Ireland explained that the WPS Agenda is embedded across its work. The representative added that Civil Society Organisations play a crucial role, and Ireland supports this role by offering assistance on projects related to gender and justice. The United Arab Emirates stated that the full implementation of the WPS Agenda and meaningful participation is integral to respond to children’s needs in conflict.
The value of education for girls, as well as ensuring their further meaningful participation in the society was highlighted by four (4.8%) speakers. For girls, it provides physical protection, as they are less likely to be sexually exploited or married. According to Sweden, guaranteeing the right to education helps build sustainable peace and reduces inequality, especially if girls have access. Providing education, however, is hard to achieve in the context of conflict, when schools are destroyed, turned into shelters for homeless families or used for military purposes. Sweden, Slovakia, European Union, United Arab Emirates
Lastly, 6 out of 83 (7.2%) of countries spoke of conflict prevention, and 3 out of 83 (3.6%) spoke of disarmament. Liechtenstein spoke of the alarming trend of air strikes on schools. Greece, Bolivia and Uruguay called for the end of weapons sales to countries where violations take place. “Member States have a shared responsibility with those who sell weapons to countries where violations take place, and we call on states to immediately stop the sale and export of weapons to parties identified on the Secretary General Report list.” Bolivia said that the best way to protect minors is to address the root causes of conflict, war, insecurity, and trafficking in arms.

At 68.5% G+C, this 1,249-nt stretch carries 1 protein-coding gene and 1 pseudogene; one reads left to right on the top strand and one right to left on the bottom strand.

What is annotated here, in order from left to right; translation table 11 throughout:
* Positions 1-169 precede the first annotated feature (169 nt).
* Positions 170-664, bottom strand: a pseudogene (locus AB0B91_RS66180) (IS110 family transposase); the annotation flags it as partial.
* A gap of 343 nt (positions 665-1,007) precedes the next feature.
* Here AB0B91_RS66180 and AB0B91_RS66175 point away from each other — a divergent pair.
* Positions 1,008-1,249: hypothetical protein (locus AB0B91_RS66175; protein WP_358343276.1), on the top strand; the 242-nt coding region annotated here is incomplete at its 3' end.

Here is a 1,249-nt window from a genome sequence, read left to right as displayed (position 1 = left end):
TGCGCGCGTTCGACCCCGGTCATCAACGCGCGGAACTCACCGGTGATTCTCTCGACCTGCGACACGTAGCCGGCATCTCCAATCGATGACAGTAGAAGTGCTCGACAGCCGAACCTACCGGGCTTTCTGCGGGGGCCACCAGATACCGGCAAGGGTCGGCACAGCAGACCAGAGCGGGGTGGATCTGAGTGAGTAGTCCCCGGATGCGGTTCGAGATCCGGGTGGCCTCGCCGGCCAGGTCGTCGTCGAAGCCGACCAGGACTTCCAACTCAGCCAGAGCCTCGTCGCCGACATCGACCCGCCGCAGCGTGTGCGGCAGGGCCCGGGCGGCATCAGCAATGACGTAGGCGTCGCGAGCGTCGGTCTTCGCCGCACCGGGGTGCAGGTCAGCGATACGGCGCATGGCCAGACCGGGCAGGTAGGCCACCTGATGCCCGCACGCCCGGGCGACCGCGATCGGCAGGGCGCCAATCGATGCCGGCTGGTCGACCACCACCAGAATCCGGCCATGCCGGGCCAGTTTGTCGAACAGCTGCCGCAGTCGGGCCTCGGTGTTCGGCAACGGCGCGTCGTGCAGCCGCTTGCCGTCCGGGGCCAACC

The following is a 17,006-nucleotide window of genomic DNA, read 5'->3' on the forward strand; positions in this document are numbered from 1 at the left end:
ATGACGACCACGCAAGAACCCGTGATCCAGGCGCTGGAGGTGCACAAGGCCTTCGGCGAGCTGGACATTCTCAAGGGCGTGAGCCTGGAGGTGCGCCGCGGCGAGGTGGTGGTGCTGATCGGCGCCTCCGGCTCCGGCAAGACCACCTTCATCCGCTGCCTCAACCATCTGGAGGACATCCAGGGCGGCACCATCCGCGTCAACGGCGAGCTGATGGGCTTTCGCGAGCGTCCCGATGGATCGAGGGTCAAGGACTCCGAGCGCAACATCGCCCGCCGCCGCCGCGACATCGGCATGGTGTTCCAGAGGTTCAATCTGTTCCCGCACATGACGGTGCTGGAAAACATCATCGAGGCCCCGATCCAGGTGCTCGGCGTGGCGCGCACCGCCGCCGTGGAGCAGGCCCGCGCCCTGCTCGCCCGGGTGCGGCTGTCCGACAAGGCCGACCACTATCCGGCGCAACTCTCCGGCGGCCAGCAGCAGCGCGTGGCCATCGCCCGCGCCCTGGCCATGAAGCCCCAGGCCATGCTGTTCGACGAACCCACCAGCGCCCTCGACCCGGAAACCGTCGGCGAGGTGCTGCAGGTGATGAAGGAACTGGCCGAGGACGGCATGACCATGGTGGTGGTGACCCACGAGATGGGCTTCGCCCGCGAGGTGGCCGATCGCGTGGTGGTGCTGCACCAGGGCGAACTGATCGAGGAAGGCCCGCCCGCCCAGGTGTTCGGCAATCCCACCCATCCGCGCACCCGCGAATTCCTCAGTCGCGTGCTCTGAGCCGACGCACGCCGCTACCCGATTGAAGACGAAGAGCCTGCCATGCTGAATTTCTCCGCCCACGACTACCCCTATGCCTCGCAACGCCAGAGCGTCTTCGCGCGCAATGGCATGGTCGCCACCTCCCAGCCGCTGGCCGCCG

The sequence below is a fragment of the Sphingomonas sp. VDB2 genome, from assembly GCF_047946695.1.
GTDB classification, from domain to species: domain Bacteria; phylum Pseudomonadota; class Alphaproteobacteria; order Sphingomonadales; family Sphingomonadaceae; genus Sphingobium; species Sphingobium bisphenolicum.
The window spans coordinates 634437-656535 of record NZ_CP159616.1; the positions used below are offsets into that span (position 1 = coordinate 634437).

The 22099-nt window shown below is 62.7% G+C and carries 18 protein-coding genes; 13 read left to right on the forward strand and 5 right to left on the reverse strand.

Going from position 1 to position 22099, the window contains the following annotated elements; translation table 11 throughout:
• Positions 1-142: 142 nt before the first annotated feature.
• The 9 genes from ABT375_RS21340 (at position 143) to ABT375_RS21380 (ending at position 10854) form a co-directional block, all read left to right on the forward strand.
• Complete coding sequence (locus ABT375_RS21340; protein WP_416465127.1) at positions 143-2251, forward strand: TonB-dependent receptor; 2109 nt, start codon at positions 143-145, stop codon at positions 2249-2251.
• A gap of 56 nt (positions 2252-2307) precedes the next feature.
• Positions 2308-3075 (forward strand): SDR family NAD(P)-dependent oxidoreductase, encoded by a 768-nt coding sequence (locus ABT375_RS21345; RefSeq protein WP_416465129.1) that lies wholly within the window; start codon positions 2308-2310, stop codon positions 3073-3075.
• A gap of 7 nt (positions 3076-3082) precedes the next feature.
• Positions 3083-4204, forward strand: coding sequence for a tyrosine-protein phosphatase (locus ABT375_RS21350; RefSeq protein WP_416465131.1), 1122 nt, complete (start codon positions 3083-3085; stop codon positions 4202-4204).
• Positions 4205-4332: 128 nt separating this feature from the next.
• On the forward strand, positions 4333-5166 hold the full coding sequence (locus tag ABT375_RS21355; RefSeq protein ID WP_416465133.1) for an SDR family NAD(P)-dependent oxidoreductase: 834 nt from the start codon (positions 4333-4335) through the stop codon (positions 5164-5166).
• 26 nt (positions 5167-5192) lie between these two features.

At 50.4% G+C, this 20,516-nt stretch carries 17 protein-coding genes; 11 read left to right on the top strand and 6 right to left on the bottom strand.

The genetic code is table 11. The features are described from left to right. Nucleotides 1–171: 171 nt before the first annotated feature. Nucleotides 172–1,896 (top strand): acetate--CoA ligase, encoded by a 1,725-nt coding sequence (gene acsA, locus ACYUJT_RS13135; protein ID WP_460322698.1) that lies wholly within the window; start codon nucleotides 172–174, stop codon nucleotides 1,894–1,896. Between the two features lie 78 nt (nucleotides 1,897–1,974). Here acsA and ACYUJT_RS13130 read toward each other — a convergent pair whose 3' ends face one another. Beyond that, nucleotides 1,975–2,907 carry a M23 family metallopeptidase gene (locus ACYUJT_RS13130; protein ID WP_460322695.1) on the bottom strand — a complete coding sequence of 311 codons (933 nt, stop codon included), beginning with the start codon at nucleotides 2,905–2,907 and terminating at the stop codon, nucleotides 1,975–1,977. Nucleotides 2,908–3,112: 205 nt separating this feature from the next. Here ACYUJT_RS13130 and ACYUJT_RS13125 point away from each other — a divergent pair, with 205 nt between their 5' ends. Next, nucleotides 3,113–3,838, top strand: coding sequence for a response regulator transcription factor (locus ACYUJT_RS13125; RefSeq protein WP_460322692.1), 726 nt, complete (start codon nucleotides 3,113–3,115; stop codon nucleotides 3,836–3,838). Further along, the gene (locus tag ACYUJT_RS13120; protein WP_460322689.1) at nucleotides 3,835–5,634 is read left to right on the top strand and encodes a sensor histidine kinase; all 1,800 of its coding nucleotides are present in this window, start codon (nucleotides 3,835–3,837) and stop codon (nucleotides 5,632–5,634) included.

Actions are failing to count girls, to take account of their needs or to engage them in decisions that affect them. Girls (and boys) must be part of the solution: girls show intelligence, courage and initiative in conflict and should be encouraged to speak up. Part of this includes the need to meaningfully consult with girls at all stages of a conflict in order to identify their needs, and solutions must be implemented with their participation and feedback. To encourage girls to speak up, there must be more gender equality in conflict and humanitarian fields; having more women around will encourage girls to speak up.
It is also important to end impunity for crimes against girls, including recruitment and sexual exploitation. There are several ways to take steps towards this, including establishing special investigative police units for crimes against children and girls, and ensuring law enforcement agencies receive training to respond to reported cases of sexual violence. In prevention strategies, they must consult with girls and educate men and boys. Organisations and states must make sure that teams working in conflict are gender-balanced, their planning is gender-sensitive and that they include girls in their assessments. They must also collect sex and age disaggregated data. States have other steps they can take, including having adequate security in refugee camps (for example lights in bathroom facilities), strengthening birth registration systems and vital statistics in order to hold recruiters accountable and including legislation with specific measures for girl’s protection.